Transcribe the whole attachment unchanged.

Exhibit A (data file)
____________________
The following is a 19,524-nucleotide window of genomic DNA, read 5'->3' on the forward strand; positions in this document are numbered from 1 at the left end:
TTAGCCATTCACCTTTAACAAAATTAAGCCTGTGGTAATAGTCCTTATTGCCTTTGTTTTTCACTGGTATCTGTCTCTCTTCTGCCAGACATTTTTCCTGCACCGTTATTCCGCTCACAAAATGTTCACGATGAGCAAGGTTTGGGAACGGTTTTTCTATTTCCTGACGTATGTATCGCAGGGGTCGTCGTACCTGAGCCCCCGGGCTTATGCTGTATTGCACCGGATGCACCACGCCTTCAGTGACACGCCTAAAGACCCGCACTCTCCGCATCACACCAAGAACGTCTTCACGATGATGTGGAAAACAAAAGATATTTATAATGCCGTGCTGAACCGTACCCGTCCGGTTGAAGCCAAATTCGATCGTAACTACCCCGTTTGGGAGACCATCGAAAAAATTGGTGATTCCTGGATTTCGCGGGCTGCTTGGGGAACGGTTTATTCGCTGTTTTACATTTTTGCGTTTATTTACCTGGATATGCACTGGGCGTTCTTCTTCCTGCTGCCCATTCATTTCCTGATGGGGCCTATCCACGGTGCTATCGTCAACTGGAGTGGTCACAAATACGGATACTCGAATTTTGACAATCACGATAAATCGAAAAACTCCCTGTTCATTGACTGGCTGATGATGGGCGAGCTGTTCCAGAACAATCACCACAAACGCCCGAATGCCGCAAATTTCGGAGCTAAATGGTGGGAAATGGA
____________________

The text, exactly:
The following is a 19,524-nucleotide window of genomic DNA, read 5'->3' on the forward strand; positions in this document are numbered from 1 at the left end:
TTAGCCATTCACCTTTAACAAAATTAAGCCTGTGGTAATAGTCCTTATTGCCTTTGTTTTTCACTGGTATCTGTCTCTCTTCTGCCAGACATTTTTCCTGCACCGTTATTCCGCTCACAAAATGTTCACGATGAGCAAGGTTTGGGAACGGTTTTTCTATTTCCTGACGTATGTATCGCAGGGGTCGTCGTACCTGAGCCCCCGGGCTTATGCTGTATTGCACCGGATGCACCACGCCTTCAGTGACACGCCTAAAGACCCGCACTCTCCGCATCACACCAAGAACGTCTTCACGATGATGTGGAAAACAAAAGATATTTATAATGCCGTGCTGAACCGTACCCGTCCGGTTGAAGCCAAATTCGATCGTAACTACCCCGTTTGGGAGACCATCGAAAAAATTGGTGATTCCTGGATTTCGCGGGCTGCTTGGGGAACGGTTTATTCGCTGTTTTACATTTTTGCGTTTATTTACCTGGATATGCACTGGGCGTTCTTCTTCCTGCTGCCCATTCATTTCCTGATGGGGCCTATCCACGGTGCTATCGTCAACTGGAGTGGTCACAAATACGGATACTCGAATTTTGACAATCACGATAAATCGAAAAACTCCCTGTTCATTGACTGGCTGATGATGGGCGAGCTGTTCCAGAACAATCACCACAAACGCCCGAATGCCGCAAATTTCGGAGCTAAATGGTGGGAAATGGA